For the third time in less than two months, controversial Destiny Church leader Brian Tamaki was called before a judge on Tuesday regarding new allegations he violated Covid-19 lockdown orders.
However, he will be allowed to remain on bail with altered bail conditions that bar him explicitly from attending protests at Auckland Domain.
Auckland District Court Judge Steve Bonnar QC, clearly showing frustration, issued the decision hours after Brian Tamaki was summoned to an Auckland police station alongside wife and church co-founder Hannah Tamaki.
"You have been skating on very thin ice today," the judge said. "I have seriously considered whether you should be remanded in custody."
Tamaki pleaded not guilty through his lawyer to the new lockdown violation charge, as well as an allegation he violated the conditions of his bail.
Tamaki sat stone-faced in a prison holding cell throughout most of the hearing, which lasted over an hour. He uttered only a few words, acknowledging the judge when his lawyer's audio-video feed temporarily froze.
Most of the discussion during the hearing cannot be reported due to restrictions under the Bail Act. But Judge Bonnar did allow parts of his ruling, including his warning to Tamaki, to be published.
In addition to the new bail requirement barring Tamaki from Auckland Domain, the judge altered an existing condition to make it clear he is also barred from speaking at gatherings deemed unlawful.
"I want to make it abundantly clear that to you, Mr Tamaki, if we have this situation arise again it is entirely possible you will be remanded in custody until these matters are determined," he said.
For the first time, Hannah Tamaki was also charged on Tuesday. However, she was immediately released on police bail and won't immediately be called to court for a first appearance, authorities said.
If the couple is convicted, they could face up to six months' prison and a $4000 fine for the failing to comply with a Covid-19 lockdown order charges.
The couple appeared on stage together at an anti-lockdown and anti-vaccination mandate rally at Auckland Domain on Saturday. Brian Tamaki, 63, was introduced by his wife, 60, as he defiantly addressed the crowd - despite warnings from judges on two prior occasions that attending or promoting large gatherings that violate lockdown restrictions would be a breach of his bail conditions.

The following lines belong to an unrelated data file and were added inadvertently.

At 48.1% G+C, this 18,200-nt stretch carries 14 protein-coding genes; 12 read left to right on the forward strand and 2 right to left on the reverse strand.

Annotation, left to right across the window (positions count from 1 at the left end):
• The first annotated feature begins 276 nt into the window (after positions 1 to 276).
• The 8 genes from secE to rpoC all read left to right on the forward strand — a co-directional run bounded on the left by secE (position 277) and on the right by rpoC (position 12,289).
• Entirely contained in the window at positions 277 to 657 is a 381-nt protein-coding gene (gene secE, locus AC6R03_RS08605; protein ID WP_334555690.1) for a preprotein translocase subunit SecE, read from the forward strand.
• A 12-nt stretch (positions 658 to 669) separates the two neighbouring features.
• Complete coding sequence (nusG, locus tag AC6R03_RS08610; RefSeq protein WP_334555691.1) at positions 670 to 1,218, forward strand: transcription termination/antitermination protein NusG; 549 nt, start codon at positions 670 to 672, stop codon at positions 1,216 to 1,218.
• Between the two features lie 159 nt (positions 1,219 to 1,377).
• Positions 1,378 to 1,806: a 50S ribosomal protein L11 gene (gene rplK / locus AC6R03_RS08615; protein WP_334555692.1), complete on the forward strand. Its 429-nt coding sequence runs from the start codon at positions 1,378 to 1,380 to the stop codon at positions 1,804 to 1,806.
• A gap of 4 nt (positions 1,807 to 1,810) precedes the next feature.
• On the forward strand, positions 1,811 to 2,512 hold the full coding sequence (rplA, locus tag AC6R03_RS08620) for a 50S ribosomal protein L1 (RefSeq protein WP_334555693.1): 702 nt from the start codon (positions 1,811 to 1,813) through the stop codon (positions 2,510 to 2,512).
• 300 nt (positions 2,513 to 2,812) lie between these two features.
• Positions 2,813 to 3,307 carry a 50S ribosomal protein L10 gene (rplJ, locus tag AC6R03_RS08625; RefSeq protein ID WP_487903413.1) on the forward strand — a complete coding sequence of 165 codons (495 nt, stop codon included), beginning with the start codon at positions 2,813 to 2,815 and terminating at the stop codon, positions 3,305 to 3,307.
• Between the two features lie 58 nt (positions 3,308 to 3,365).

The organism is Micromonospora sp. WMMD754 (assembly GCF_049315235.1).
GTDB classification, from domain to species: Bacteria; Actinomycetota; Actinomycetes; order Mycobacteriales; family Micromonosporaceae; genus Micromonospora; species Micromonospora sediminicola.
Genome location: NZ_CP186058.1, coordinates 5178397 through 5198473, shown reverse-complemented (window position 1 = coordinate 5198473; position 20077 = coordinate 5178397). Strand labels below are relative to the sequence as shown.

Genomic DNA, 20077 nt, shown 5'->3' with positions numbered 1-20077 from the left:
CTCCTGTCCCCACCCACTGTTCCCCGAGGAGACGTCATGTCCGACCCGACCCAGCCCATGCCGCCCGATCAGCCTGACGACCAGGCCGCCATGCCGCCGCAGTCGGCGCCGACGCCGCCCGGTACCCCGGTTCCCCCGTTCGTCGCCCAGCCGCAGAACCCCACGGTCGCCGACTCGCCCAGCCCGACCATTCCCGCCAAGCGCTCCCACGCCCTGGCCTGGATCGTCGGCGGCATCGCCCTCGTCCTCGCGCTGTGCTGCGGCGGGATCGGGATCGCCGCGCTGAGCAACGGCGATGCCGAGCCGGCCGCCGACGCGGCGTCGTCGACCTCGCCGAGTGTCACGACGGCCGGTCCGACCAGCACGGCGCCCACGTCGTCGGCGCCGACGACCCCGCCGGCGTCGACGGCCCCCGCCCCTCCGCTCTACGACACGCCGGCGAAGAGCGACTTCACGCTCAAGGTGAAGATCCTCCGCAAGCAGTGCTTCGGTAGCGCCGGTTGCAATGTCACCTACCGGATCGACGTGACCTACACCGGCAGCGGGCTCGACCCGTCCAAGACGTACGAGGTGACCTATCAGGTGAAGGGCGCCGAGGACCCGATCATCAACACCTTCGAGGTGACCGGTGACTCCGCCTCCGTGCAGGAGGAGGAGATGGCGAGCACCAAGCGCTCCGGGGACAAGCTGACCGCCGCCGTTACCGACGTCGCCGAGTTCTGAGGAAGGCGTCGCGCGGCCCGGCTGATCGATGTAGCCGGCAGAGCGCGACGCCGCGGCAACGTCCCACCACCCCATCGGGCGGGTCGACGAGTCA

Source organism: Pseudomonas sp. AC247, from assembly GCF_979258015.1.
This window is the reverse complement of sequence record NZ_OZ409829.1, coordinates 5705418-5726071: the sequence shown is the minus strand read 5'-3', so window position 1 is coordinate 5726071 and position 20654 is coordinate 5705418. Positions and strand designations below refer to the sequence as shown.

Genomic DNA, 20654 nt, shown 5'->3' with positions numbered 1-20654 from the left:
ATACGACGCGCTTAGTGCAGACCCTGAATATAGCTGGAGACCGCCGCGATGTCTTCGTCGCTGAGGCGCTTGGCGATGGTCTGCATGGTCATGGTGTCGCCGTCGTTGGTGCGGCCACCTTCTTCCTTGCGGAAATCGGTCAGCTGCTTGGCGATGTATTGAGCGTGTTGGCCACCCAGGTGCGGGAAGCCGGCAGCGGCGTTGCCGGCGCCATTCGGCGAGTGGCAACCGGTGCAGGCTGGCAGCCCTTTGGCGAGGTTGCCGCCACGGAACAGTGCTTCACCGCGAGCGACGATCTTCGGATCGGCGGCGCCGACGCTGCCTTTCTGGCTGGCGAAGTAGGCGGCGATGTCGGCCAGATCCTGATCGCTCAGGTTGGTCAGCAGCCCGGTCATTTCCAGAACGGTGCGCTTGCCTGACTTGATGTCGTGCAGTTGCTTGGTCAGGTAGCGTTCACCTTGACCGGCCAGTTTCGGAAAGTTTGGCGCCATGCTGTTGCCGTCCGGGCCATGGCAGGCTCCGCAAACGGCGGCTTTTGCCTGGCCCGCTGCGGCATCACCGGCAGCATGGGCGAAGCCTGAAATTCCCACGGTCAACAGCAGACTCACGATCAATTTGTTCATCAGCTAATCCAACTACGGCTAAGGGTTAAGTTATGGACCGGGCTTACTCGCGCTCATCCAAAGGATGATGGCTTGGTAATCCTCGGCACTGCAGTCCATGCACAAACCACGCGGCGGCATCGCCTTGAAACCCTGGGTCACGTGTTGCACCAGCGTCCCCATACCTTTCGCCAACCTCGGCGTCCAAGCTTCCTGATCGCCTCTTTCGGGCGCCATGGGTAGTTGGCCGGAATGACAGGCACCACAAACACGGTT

Brian Tamaki was first called to court on October 12, accused of helping to organise and promote an October 2 lockdown protest at the same location.
He was granted bail by Judge Broke Gibson, but under the conditions he not "organise or attend any protests in breach of any Covid-19 level requirement" and not "use the internet for the purpose of organising, attending or encouraging non-compliance with the Covid-19 Public Health Response Act 2020".
However, he issued a statement just hours later promoting a follow-up protest at the same spot the next weekend. He returned to court about one week later, after attending the October 16 protest.
During that court appearance, which Brian Tamaki made via an audio-video feed from a police station holding cell, he was charged with breaching bail conditions and with an additional count of violating a Covid-19 lockdown order. Judge Josephine Bouchier issued a stern warning but allowed him to be released on bail again after he pleaded not guilty.
A third protest was held at Auckland Domain on October 30 but Brian Tamaki didn't attend. His wife, however, live-streamed the event.
As Hannah Tamaki took the stage over the weekend to introduce her husband to the latest protest crowd, she joked that the couple had been in touch daily with her husband's criminal defence lawyer, Ron Mansfield QC.
"I'm standing on the right to protest," Brian Tamaki then told the crowd of up to 2000 as he denounced vaccine mandates and lockdown restrictions.
"We keep getting effed over," he said at one point, calling for political reform and claiming that his church was at risk of having to be closed down.
He left the protest shortly after speaking.
Mansfield has told the media he doesn't believe his client violated the terms of his bail.
A crowd of about 100 supporters assembled outside the Auckland City Police Station on Tuesday after the couple were summoned to meet with police, breaking into applause as the couple arrived.
"I am basically innocent," Tamaki told the crowd as he entered the police station. "I have done nothing wrong."
The protesters later dispersed from the police station but gathered again later in the day outside the Auckland Prison Remand Centre in Mt Eden, as Brian Tamaki's court hearing began.
A small group of police officers guarded the entrance to the prison as the crowd chanted "free Tamaki".
After learning hours later of the judge's decision to allow Brian Tamaki to remain free on bail, the small crowd of supporters that remained outside the prison began singing and dancing in celebration.
So far, no one else has been charged as a result of the weekend rally. However, police have not ruled out more arrests, said police Superintendent Shanan Gray, Relieving Auckland City District Commander.